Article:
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never render a foundation valid, which is ini itself invalid ; can never make a false inference true ; can never make a prophesy fulfillid, which is not fulfill'd ; and can never mark out a MESSIAS, or Jesus for the Mesa SIAS, if both are not mark'd out in the Old Testament. Besides, miracles; said to be wrought, may be often justly deem'd false reports, when attributed to persons, who claim an autority from the Old Teftament; which they impertinently alledge to support their pretences. · God can never be suppos'd often to permit miracles to be done for the confirmation of a false or pretended mission : and if at any time he does permit miracles to be wrought in confirmation of a pretended mission; we have directions from the (6) Old Testament not to regard such miracles; but are to continue firm to the antecedent reve. lation confirm'd by miracles, and contain'd in the Old Testament, notwithstanding any miracles ; which in the opinion of some divines, (c) as splendid gifts as they aré, are no demonstrations of the truth, but) under the circumstance of attesting fomething contrary to an antecedent revelation, confirm'd by miracles, are certainly no proofs of the truth. No new revelation, however prov'd

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(b) Deut. 13. 1;2. (6) Hickes's Apol. Vind. of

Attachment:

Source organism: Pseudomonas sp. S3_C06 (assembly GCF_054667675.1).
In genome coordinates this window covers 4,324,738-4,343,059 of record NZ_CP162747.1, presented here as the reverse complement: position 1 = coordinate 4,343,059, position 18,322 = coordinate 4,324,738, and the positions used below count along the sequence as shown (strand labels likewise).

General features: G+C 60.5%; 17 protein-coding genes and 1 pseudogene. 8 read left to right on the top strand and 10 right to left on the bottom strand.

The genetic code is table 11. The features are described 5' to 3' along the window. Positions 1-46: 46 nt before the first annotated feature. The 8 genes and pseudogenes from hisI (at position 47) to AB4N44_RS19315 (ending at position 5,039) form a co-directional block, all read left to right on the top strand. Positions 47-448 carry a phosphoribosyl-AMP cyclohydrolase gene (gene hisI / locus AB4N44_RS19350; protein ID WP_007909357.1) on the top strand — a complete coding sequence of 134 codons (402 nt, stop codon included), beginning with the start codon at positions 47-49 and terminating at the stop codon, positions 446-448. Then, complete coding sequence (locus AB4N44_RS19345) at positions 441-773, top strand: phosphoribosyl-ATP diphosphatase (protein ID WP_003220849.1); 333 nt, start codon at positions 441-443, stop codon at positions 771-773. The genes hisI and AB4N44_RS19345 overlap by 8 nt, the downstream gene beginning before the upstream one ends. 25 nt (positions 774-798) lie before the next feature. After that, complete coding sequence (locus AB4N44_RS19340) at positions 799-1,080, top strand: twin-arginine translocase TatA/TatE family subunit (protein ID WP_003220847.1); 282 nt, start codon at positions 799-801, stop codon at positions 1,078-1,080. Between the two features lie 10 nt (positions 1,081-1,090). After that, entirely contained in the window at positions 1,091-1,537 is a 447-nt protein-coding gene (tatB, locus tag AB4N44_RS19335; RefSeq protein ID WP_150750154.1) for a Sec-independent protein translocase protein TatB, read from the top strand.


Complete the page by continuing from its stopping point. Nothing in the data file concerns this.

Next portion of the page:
the Church of England, p. 23, 24. Stiling fleet's Orig. Sacræ, l. 2. c. 5: n.7

by miracles, ought ever to be receiv’d, unless it confirms, or does not contradict the preCeding standing true revelation.

Moreover, (c) Those among the Jews, who expected a Messias or Deliverer (for all the Fews did not (d) in our Saviour's time, and perhaps none before the captivity) ever expected a real or temporal deliverer.. Such the (e) àpoftles before the death of Jesus expected he would be. Such they expected he would be after his resurrection; when they asked him, whether (f) at this time he would restore again the kingdom of Ifrael, in which notion he seems to leave them, by not setting them right as to the reftoration of the kingdom of Israel; but taking their notion for granted, he only answers as to the time; by telling them, that it was not For them to know the time, when he would restore the kingdom of Israel: and all the primitive christians were, for a considerable time after the ascension of Jesus, in the vulgar error of expecting him to come in the clouds, and reign personally and triumphantly upon earth in a kingdom that was åt band. The Jews expected a Messias, who was to change their miferable condition into a happy one, and to govern them by their own law;